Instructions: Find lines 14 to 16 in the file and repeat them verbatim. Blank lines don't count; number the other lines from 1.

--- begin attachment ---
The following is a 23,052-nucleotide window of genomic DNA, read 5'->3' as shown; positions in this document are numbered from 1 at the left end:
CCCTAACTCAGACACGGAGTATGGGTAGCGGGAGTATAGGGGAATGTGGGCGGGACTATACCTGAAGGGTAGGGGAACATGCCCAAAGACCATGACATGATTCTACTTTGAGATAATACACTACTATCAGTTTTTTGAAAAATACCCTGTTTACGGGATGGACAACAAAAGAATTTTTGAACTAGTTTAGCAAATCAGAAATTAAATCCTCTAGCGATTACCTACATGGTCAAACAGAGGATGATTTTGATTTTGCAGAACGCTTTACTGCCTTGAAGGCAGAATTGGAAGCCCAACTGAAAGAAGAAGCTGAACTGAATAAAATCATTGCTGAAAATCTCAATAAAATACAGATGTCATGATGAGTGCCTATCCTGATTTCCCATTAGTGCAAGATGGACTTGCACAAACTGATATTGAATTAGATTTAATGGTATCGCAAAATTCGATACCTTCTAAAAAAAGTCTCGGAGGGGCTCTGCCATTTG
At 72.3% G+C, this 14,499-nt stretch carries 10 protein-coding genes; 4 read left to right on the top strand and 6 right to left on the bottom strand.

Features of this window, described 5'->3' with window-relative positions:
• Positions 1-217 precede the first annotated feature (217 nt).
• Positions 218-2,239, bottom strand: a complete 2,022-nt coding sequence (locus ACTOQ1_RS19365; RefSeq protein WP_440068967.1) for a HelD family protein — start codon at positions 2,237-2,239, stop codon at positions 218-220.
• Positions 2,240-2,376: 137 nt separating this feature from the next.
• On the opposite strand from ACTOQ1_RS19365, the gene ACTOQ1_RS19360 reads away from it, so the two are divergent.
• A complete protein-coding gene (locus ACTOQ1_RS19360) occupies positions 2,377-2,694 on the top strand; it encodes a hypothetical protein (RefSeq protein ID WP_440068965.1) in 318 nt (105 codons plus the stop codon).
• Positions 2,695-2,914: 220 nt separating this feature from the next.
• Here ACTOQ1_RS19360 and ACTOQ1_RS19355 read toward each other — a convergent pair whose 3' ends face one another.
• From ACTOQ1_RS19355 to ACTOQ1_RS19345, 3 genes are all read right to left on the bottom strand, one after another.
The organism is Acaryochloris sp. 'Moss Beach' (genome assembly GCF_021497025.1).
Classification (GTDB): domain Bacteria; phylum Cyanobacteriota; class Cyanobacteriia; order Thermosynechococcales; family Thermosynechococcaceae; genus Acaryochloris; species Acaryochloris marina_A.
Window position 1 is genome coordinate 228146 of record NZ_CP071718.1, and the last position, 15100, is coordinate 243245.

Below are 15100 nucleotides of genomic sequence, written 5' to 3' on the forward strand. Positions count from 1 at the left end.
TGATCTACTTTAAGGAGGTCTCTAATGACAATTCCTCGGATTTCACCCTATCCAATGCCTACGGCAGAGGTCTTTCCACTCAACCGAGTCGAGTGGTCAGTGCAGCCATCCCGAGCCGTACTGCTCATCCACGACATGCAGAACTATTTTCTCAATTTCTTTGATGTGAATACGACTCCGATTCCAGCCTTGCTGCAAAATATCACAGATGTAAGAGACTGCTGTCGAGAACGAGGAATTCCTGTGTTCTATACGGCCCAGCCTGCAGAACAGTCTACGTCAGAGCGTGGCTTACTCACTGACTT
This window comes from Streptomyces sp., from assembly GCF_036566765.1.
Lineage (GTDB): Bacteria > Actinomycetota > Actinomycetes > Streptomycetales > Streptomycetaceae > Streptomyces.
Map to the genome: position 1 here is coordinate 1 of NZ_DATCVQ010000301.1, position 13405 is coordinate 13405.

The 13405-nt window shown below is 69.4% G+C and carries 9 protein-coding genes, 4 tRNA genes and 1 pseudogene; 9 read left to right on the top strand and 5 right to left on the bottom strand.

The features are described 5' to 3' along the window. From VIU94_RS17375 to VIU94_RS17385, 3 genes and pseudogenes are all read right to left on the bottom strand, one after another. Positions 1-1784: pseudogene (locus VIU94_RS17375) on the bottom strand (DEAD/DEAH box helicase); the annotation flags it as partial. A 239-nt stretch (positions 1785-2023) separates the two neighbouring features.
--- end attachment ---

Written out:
Classification (GTDB): domain Bacteria; phylum Cyanobacteriota; class Cyanobacteriia; order Thermosynechococcales; family Thermosynechococcaceae; genus Acaryochloris; species Acaryochloris marina_A.
Window position 1 is genome coordinate 228146 of record NZ_CP071718.1, and the last position, 15100, is coordinate 243245.

Below are 15100 nucleotides of genomic sequence, written 5' to 3' on the forward strand. Positions count from 1 at the left end.